+------+------------------+--------+-------+---------+-------------+------------+-------+------------+---------+

-- Next, explicitly use one of the TIMESTAMP variations (TIMESTAMP_LTZ)

CREATE OR REPLACE TABLE ts_test(ts TIMESTAMP_LTZ);

DESC TABLE ts_test;

+------+------------------+--------+-------+---------+-------------+------------+-------+------------+---------+
| name | type             | kind   | null? | default | primary key | unique key | check | expression | comment |
|------+------------------+--------+-------+---------+-------------+------------+-------+------------+---------|
| TS   | TIMESTAMP_LTZ(9) | COLUMN | Y     | NULL    | N           | N          | NULL  | NULL       | NULL    |
+------+------------------+--------+-------+---------+-------------+------------+-------+------------+---------+

Use TIMESTAMP_LTZ with different time zones:

CREATE OR REPLACE TABLE ts_test(ts timestamp_ltz);

ALTER SESSION SET TIMEZONE = 'America/Los_Angeles';

INSERT INTO ts_test values('2014-01-01 16:00:00');
INSERT INTO ts_test values('2014-01-02 16:00:00 +00:00');

-- Notice how the time for January 2nd is 08:00 in Los Angeles (which is 16:00 in UTC)

SELECT ts, hour(ts) FROM ts_test;

+---------------------------------+----------+
| TS                              | HOUR(TS) |
|---------------------------------+----------|
| Wed, 01 Jan 2014 16:00:00 -0800 |       16 |
| Thu, 02 Jan 2014 08:00:00 -0800 |        8 |
+---------------------------------+----------+

-- Next, notice how the times change with a different time zone

ALTER SESSION SET TIMEZONE = 'America/New_York';

SELECT ts, hour(ts) FROM ts_test;

+---------------------------------+----------+
| TS                              | HOUR(TS) |
|---------------------------------+----------|
| Wed, 01 Jan 2014 19:00:00 -0500 |       19 |
| Thu, 02 Jan 2014 11:00:00 -0500 |       11 |
+---------------------------------+----------+

Use TIMESTAMP_NTZ:

CREATE OR REPLACE TABLE ts_test(ts timestamp_ntz);

ALTER SESSION SET TIMEZONE = 'America/Los_Angeles';

INSERT INTO ts_test values('2014-01-01 16:00:00');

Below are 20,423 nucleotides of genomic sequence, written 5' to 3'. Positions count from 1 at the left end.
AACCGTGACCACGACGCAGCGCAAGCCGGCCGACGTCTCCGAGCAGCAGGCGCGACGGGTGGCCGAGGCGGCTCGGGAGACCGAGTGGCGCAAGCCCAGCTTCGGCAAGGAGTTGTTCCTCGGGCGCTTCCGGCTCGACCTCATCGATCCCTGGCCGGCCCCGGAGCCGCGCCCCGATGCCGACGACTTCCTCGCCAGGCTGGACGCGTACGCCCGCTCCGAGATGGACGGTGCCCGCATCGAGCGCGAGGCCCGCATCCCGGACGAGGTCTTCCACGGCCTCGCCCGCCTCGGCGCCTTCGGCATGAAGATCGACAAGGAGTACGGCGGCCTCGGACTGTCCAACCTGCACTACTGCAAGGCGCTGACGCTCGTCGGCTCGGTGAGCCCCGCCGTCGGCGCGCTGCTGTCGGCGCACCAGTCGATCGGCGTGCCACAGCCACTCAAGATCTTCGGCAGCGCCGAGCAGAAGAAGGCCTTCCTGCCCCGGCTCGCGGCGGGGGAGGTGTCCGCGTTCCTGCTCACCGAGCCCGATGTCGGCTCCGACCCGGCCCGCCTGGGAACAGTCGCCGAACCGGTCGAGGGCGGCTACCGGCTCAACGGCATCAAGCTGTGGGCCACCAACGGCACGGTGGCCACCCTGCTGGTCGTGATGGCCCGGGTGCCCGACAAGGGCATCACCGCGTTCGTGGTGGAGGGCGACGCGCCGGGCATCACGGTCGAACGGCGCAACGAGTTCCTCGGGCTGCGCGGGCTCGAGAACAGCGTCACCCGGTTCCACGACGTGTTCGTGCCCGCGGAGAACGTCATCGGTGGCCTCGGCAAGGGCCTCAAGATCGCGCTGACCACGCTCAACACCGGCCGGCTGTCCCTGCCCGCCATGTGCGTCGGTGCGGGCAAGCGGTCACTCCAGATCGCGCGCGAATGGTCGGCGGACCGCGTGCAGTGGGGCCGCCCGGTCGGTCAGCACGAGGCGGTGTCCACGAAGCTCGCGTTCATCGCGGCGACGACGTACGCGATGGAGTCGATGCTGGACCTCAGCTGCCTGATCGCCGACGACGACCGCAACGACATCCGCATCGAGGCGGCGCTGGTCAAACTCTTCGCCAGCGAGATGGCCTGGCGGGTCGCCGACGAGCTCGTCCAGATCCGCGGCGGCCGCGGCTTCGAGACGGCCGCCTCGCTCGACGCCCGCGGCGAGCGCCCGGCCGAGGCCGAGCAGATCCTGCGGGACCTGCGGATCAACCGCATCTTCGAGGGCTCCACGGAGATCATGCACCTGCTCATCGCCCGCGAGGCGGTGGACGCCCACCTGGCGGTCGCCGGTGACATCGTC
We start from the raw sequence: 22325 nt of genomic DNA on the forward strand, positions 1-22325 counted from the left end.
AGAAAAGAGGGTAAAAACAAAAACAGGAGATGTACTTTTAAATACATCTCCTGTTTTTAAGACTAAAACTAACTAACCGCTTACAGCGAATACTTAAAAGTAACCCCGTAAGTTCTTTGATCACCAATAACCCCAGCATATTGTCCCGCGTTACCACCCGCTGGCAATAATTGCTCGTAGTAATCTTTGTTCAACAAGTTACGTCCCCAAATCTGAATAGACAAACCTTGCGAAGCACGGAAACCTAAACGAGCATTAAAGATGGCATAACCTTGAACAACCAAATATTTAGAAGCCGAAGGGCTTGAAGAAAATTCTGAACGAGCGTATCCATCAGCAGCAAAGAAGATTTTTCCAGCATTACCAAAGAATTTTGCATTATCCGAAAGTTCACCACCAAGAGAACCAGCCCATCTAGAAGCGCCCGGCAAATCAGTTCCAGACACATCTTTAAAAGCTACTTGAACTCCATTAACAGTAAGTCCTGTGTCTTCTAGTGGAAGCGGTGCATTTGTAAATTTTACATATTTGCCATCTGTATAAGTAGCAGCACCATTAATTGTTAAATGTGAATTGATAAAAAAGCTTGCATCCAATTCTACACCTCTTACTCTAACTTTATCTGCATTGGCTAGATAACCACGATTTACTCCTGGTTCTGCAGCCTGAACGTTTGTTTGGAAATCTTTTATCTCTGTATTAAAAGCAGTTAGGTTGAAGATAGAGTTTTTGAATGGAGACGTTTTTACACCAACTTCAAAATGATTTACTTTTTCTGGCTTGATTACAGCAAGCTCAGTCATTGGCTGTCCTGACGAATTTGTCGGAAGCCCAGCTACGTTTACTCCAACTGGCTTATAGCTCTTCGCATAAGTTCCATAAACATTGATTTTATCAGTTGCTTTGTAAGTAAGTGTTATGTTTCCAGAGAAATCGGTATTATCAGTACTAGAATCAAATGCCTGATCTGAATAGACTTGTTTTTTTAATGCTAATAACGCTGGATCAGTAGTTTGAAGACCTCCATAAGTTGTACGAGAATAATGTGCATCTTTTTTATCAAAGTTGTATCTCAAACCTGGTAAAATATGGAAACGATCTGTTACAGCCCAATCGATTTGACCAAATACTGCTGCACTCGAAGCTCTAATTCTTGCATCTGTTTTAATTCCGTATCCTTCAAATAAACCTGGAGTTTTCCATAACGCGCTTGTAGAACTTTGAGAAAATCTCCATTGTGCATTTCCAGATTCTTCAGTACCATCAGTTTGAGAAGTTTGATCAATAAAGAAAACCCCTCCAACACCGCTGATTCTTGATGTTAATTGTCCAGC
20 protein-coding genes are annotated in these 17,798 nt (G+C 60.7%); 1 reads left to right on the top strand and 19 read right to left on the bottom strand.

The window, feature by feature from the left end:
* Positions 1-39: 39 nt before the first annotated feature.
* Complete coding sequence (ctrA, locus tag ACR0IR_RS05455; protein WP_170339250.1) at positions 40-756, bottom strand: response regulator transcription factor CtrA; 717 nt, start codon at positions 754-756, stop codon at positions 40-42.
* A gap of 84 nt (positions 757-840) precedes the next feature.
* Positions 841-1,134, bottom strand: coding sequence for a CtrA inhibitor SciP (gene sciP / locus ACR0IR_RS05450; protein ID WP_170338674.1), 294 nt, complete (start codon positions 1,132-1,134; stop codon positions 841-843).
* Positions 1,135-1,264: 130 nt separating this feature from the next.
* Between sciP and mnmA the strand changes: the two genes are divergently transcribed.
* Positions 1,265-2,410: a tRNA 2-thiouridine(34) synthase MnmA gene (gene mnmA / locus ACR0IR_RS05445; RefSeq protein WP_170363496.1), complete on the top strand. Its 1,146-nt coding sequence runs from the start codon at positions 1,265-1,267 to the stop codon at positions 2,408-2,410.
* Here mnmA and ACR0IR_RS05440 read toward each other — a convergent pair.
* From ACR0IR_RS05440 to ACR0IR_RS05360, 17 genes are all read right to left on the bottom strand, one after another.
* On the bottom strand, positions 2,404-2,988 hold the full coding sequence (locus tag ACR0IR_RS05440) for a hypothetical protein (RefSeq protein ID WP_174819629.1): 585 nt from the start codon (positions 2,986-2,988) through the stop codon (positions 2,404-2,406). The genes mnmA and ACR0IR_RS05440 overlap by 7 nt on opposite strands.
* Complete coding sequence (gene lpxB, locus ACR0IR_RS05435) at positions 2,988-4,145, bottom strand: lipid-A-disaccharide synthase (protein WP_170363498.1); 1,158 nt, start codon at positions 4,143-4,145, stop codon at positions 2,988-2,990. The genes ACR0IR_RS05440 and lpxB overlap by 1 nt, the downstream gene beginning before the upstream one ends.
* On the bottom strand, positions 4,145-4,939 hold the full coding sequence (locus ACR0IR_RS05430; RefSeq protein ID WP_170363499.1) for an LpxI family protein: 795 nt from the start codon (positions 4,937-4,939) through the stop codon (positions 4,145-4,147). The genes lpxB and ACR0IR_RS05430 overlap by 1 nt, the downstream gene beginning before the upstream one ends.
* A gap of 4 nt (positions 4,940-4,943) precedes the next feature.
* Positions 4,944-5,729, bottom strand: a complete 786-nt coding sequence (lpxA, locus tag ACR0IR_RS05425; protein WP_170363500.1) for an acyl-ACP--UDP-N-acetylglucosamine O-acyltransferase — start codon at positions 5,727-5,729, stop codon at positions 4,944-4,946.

INSERT INTO ts_test values('2014-01-02 16:00:00 +00:00');

-- Notice how both times from different time zones are converted to the same "wallclock" time

SELECT ts, hour(ts) FROM ts_test;

+---------------------------+----------+
| TS                        | HOUR(TS) |
|---------------------------+----------|
| Wed, 01 Jan 2014 16:00:00 |       16 |
| Thu, 02 Jan 2014 16:00:00 |       16 |
+---------------------------+----------+

-- Next, notice how a session time zone change does not influence the results

ALTER SESSION SET TIMEZONE = 'America/New_York';

SELECT ts, hour(ts) FROM ts_test;

+---------------------------+----------+
| TS                        | HOUR(TS) |
|---------------------------+----------|
| Wed, 01 Jan 2014 16:00:00 |       16 |
| Thu, 02 Jan 2014 16:00:00 |       16 |
+---------------------------+----------+

Use TIMESTAMP_TZ:

CREATE OR REPLACE TABLE ts_test(ts timestamp_tz);

ALTER SESSION SET TIMEZONE = 'America/Los_Angeles';

INSERT INTO ts_test values('2014-01-01 16:00:00');
INSERT INTO ts_test values('2014-01-02 16:00:00 +00:00');

-- Notice how the January 1st record inherited the session time zone,
-- and how "America/Los_Angeles" was converted into a numeric time zone offset

SELECT ts, hour(ts) FROM ts_test;

+---------------------------------+----------+
| TS                              | HOUR(TS) |
|---------------------------------+----------|
| Wed, 01 Jan 2014 16:00:00 -0800 |       16 |
| Thu, 02 Jan 2014 16:00:00 +0000 |       16 |
+---------------------------------+----------+

-- Next, notice how the session time zone change does not influence the results

ALTER SESSION SET TIMEZONE = 'America/New_York';

SELECT ts, hour(ts) FROM ts_test;

+---------------------------------+----------+
| TS                              | HOUR(TS) |
|---------------------------------+----------|
| Wed, 01 Jan 2014 16:00:00 -0800 |       16 |
| Thu, 02 Jan 2014 16:00:00 +0000 |       16 |
+---------------------------------+----------+